+ n * (# with HW = n)
          Let C(n,k) = the number of ways k things can be chosen from n things without regard for order:
          Code:
          C(n,k)  =  n! / (k! * (n - k)!).
          Then the first expression above equals
          Code:
          1 * C(n,1) + 2 * C(n,2) + 3 * C(n,3) + ... + n * C(n,n)
          Offhand I don’t see a simplification of this expression. One example,
          the sum of all HW for n = 5 is
          Code:
          5 + 20 + 30 +20 + 5 = 80
          and thus the average HW for a 5 binary digit number is
          Code:
          80/32 = 2.5
          Turning that around, we have the combinatorial identity:
          Code:
          1 * C(n,1) + 2 * C(n,2) + 3 * C(n,3) + ... + n * C(n,n)  =  n * 2^(n-1)
          Last edited by Mark Hunter; 17 Aug 2021, 04:16 AM.
          Politically incorrect signatures about immigration patriots are forbidden. Searching “immigration patriots” is forbidden. Thinking about searching ... well, don’t even think about it.

          Comment


          • #25
            Well done Mark. I spotted your 64 as opposed to 32 and have been looking for a simplification of the i * C(n,i) expression, but you beat me to it.

            I mentioned, in post #14, "If we ran the code to exhaustion, each row would be 32!/(r!*(32-r!) [Combination] so 05, for example, would read 201376." but, it seems that was not entirely true.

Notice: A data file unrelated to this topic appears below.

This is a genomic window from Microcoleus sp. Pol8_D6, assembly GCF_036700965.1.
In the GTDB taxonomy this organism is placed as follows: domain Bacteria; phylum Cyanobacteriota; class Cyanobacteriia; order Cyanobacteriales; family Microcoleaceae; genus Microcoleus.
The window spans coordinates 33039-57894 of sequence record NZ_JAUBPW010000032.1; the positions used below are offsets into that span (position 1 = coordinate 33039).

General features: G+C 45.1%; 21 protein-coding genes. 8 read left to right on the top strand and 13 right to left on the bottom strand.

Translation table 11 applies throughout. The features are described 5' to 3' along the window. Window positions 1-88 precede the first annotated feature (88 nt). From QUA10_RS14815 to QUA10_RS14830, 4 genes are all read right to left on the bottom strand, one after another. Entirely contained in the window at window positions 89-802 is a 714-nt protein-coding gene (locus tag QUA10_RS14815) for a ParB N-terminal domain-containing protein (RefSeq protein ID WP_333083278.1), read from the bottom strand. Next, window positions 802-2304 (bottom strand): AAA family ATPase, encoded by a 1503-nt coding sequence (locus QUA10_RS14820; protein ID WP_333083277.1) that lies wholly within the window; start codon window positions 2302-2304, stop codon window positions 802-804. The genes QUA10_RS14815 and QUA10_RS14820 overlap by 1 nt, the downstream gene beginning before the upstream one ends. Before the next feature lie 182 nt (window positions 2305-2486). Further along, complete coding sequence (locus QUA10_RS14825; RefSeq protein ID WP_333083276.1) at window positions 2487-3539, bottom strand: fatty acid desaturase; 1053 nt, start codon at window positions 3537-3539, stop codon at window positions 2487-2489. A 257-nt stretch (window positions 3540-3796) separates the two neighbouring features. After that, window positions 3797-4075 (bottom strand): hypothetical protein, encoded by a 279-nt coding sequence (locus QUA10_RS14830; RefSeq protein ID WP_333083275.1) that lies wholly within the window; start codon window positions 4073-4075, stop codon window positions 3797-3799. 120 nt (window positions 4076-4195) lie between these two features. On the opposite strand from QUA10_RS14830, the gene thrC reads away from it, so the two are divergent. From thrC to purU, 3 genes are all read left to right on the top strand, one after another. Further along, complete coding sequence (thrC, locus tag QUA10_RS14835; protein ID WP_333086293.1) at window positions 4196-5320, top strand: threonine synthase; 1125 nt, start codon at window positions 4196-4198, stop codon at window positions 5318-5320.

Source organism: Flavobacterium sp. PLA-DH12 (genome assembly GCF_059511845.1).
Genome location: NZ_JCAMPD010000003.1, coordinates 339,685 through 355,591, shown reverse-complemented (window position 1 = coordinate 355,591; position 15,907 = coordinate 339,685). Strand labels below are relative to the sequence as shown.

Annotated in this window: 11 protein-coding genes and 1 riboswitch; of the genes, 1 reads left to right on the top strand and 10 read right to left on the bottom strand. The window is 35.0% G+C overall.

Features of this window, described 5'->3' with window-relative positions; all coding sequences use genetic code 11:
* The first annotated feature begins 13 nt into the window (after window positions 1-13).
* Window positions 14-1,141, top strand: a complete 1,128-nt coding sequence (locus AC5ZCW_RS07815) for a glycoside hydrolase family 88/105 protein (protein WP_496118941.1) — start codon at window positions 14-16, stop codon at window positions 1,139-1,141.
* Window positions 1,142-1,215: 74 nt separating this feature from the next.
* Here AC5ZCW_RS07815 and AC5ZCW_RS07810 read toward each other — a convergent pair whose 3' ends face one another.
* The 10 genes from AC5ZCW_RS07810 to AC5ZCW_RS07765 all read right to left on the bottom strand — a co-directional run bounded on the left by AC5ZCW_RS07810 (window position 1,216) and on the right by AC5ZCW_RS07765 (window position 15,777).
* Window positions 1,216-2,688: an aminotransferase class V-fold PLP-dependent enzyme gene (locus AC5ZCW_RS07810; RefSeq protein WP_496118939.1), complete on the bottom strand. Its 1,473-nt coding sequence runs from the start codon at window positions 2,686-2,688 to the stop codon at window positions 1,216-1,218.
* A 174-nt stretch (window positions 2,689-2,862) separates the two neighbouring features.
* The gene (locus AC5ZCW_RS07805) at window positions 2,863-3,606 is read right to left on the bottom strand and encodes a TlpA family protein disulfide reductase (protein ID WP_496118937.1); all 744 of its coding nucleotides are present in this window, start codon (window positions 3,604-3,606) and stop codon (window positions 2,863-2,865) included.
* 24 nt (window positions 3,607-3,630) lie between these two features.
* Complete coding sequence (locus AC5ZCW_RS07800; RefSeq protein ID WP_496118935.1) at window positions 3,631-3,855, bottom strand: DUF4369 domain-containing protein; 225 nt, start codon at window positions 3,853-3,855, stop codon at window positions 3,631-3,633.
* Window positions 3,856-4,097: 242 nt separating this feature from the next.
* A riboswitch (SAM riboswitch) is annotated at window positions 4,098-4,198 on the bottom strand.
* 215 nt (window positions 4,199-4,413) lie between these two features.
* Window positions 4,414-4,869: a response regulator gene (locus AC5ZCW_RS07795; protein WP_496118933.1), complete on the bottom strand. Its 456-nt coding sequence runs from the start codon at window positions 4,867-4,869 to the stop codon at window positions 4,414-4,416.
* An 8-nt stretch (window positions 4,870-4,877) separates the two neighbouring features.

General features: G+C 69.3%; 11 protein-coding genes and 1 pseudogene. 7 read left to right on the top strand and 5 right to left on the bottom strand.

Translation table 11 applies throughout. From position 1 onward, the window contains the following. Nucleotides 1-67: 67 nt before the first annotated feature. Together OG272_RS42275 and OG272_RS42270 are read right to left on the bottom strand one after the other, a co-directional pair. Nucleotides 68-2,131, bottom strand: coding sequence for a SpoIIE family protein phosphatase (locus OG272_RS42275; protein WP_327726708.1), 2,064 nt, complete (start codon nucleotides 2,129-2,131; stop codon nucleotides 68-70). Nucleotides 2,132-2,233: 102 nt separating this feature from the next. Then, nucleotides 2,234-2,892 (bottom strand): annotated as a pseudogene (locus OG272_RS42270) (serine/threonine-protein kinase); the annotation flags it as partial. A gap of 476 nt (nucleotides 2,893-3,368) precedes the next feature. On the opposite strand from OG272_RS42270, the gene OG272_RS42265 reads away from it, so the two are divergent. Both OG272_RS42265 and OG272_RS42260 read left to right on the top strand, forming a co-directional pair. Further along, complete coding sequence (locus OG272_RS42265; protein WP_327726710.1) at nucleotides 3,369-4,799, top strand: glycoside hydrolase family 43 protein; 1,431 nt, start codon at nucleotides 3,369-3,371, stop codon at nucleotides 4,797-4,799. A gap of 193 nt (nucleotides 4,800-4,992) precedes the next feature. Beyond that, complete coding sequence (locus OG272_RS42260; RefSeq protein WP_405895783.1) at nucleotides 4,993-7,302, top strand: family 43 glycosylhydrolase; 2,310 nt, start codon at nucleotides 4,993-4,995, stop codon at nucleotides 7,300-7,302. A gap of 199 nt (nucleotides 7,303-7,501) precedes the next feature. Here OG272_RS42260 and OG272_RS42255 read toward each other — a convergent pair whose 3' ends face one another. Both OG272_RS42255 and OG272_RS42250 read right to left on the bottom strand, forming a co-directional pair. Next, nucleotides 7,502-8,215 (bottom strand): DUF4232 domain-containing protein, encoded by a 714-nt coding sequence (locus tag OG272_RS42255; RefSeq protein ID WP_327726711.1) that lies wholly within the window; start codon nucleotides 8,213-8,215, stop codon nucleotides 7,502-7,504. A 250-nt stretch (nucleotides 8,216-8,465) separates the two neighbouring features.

Comment


            • #26
              Mr Mattias I admire your loyalty to PB's RND
              I am not loyal to any brand (except maybe Oracle for its DB) ... but I am loyal to "works as advertised."

              I have a hunch we are not on the same page here, but I first will have to read up on this "PractRand" thing. But today I have to go to the gym and then come home, have some lunch then drive down to Grafton to pick up my brother and drive him up to Two Rivers (WI). Probably won't be back until dinnertime so it won't be until tomorrow at soonest.
              Michael Mattias
              Tal Systems (retired)
              Port Washington WI USA
              [email protected]
              http://www.talsystems.com

              Comment


              • #27
                PractRand is a bit 'geeky' and not everyone takes to it. I struggled with it at first, and it has a CLI which I am not overly keen on. John Gleason found it some years ago. I had to make it work, so persevered. I have had to help out a few at FreeBASIC as some of them found it a bit of a struggle as well. Give me a PRNG now, and I will test it fairly quickly.